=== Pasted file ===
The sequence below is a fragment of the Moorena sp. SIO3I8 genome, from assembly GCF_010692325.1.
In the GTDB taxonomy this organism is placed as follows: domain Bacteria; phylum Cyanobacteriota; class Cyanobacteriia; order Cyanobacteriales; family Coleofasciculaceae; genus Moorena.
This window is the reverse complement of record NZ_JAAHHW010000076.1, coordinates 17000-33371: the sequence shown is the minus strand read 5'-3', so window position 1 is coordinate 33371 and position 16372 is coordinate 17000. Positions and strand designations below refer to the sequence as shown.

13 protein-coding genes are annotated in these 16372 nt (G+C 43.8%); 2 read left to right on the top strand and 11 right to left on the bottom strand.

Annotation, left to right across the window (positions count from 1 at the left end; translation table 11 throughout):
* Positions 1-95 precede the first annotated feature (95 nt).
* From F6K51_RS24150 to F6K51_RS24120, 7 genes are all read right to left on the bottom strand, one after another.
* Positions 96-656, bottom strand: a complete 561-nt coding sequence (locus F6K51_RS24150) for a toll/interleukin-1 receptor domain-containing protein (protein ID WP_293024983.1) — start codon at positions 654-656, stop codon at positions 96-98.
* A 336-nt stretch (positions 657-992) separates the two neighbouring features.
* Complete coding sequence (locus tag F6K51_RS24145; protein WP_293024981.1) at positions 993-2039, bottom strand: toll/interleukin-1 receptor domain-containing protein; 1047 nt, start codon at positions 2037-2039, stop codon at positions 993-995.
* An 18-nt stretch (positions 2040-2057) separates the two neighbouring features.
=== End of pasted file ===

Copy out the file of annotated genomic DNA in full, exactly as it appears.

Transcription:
The sequence below is a fragment of the Moorena sp. SIO3I8 genome, from assembly GCF_010692325.1.
In the GTDB taxonomy this organism is placed as follows: domain Bacteria; phylum Cyanobacteriota; class Cyanobacteriia; order Cyanobacteriales; family Coleofasciculaceae; genus Moorena.
This window is the reverse complement of record NZ_JAAHHW010000076.1, coordinates 17000-33371: the sequence shown is the minus strand read 5'-3', so window position 1 is coordinate 33371 and position 16372 is coordinate 17000. Positions and strand designations below refer to the sequence as shown.

13 protein-coding genes are annotated in these 16372 nt (G+C 43.8%); 2 read left to right on the top strand and 11 right to left on the bottom strand.

Annotation, left to right across the window (positions count from 1 at the left end; translation table 11 throughout):
* Positions 1-95 precede the first annotated feature (95 nt).
* From F6K51_RS24150 to F6K51_RS24120, 7 genes are all read right to left on the bottom strand, one after another.
* Positions 96-656, bottom strand: a complete 561-nt coding sequence (locus F6K51_RS24150) for a toll/interleukin-1 receptor domain-containing protein (protein ID WP_293024983.1) — start codon at positions 654-656, stop codon at positions 96-98.
* A 336-nt stretch (positions 657-992) separates the two neighbouring features.
* Complete coding sequence (locus tag F6K51_RS24145; protein WP_293024981.1) at positions 993-2039, bottom strand: toll/interleukin-1 receptor domain-containing protein; 1047 nt, start codon at positions 2037-2039, stop codon at positions 993-995.
* An 18-nt stretch (positions 2040-2057) separates the two neighbouring features.